V. S. Naipaul Writing Styles in A Bend in the River

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Point of View

Salim is the first-person narrator on this pessimistic journey. An observant and analytical man, he says, "So from an early age I developed the habit of looking, detaching myself from a familiar scene and trying to consider it as from a distance." He also theorizes the point of view of the other characters. Salim is both an insider and an outsider. He's African rather than European, yet still foreign. This means he can be more involved in African society than any European, yet still observe it from the outside. Major events, like armed coups, guerilla rebellions, urban riots, and rural massacres occur in the background. However, Salim is unflinching in describing a world with an unstable economy, widespread poverty, government corruption and ethnic warfare. What he cannot offer is any possible hope for the future. Salim sees the world divided in two. Third-world countries, like Africa...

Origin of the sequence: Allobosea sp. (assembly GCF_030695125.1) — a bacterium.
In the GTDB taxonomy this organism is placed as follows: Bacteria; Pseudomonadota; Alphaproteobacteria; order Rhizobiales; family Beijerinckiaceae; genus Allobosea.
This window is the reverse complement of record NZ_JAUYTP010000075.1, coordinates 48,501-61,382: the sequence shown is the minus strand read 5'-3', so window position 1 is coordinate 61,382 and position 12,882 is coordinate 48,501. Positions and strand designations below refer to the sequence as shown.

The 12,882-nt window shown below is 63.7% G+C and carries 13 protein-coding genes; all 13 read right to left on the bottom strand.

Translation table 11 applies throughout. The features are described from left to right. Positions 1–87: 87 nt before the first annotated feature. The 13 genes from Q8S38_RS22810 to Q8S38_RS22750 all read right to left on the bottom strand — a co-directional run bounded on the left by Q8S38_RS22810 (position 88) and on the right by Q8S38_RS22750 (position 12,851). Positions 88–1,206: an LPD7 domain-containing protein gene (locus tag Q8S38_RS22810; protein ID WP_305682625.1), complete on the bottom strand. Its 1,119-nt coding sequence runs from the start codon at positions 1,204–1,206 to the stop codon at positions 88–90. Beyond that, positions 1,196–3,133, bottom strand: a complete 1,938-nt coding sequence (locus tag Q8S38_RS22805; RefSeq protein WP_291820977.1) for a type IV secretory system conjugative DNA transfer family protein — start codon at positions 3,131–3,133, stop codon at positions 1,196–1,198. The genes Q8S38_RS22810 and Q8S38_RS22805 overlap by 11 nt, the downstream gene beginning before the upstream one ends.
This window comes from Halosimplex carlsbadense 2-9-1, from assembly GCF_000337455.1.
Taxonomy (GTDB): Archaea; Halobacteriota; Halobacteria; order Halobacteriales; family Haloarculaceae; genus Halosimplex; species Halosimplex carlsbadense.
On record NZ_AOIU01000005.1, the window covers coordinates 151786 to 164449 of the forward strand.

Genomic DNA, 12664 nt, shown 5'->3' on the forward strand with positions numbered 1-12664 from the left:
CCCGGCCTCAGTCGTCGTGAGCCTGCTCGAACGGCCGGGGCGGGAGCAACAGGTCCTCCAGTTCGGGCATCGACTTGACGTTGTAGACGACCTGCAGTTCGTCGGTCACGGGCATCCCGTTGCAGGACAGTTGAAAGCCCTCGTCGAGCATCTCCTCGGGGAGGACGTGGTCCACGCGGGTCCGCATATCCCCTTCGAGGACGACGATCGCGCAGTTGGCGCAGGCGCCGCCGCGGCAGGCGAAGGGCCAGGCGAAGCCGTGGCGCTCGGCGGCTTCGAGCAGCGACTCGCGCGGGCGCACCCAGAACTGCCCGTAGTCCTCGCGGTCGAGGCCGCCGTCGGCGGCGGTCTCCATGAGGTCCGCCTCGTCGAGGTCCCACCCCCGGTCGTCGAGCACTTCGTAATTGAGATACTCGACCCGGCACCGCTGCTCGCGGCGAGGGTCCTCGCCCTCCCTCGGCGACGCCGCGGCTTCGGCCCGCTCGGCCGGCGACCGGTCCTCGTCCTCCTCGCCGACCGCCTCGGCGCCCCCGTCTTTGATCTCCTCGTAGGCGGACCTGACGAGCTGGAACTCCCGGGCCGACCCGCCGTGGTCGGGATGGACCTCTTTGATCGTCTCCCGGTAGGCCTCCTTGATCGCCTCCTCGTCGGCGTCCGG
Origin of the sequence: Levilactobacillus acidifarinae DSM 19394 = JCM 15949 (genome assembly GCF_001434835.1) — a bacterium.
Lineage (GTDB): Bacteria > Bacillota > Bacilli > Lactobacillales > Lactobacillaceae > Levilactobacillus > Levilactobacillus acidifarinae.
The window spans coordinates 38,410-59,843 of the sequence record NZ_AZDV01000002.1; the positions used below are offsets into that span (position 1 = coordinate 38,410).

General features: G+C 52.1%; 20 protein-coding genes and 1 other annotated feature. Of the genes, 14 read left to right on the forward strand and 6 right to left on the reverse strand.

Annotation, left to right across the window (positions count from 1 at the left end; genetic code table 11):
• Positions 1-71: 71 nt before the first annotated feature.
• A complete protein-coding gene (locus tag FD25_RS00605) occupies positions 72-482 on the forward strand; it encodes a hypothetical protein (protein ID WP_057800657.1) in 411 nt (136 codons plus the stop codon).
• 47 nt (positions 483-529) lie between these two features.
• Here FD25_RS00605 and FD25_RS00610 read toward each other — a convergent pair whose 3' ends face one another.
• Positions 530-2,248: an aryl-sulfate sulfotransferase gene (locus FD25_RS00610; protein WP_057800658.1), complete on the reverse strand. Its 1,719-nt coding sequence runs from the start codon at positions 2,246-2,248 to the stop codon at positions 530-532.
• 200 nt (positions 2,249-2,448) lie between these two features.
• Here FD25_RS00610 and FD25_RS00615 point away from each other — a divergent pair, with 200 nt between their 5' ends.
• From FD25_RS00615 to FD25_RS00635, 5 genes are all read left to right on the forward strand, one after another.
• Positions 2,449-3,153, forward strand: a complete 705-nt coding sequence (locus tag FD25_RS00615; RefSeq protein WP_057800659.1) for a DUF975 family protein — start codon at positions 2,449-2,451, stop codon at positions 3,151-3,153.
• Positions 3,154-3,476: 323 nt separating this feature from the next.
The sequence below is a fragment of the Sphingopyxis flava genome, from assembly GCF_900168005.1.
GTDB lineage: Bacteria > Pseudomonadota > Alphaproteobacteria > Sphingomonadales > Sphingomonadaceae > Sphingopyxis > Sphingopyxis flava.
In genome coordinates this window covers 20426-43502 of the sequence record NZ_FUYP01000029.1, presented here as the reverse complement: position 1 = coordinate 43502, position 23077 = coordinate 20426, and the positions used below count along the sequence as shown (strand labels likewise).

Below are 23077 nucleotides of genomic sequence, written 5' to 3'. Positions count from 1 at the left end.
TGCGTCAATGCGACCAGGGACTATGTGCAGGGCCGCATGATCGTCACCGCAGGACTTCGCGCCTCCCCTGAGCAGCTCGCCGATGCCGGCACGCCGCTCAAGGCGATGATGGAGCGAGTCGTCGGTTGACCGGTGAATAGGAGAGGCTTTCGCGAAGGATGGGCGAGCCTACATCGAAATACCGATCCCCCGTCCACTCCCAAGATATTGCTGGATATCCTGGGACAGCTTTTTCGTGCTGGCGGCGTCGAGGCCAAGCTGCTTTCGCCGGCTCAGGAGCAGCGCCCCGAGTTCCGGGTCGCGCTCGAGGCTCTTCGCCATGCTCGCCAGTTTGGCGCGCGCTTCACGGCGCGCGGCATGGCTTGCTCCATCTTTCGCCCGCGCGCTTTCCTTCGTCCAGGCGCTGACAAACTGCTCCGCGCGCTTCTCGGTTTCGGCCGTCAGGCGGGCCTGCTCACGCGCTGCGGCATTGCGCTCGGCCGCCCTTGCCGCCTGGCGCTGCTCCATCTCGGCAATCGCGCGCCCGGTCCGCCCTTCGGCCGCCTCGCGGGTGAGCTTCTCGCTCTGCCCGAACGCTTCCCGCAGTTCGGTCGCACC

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This section contains 765 words
(approx. 2 pages at 400 words per page)
Buy the A Bend in the River Study Guide
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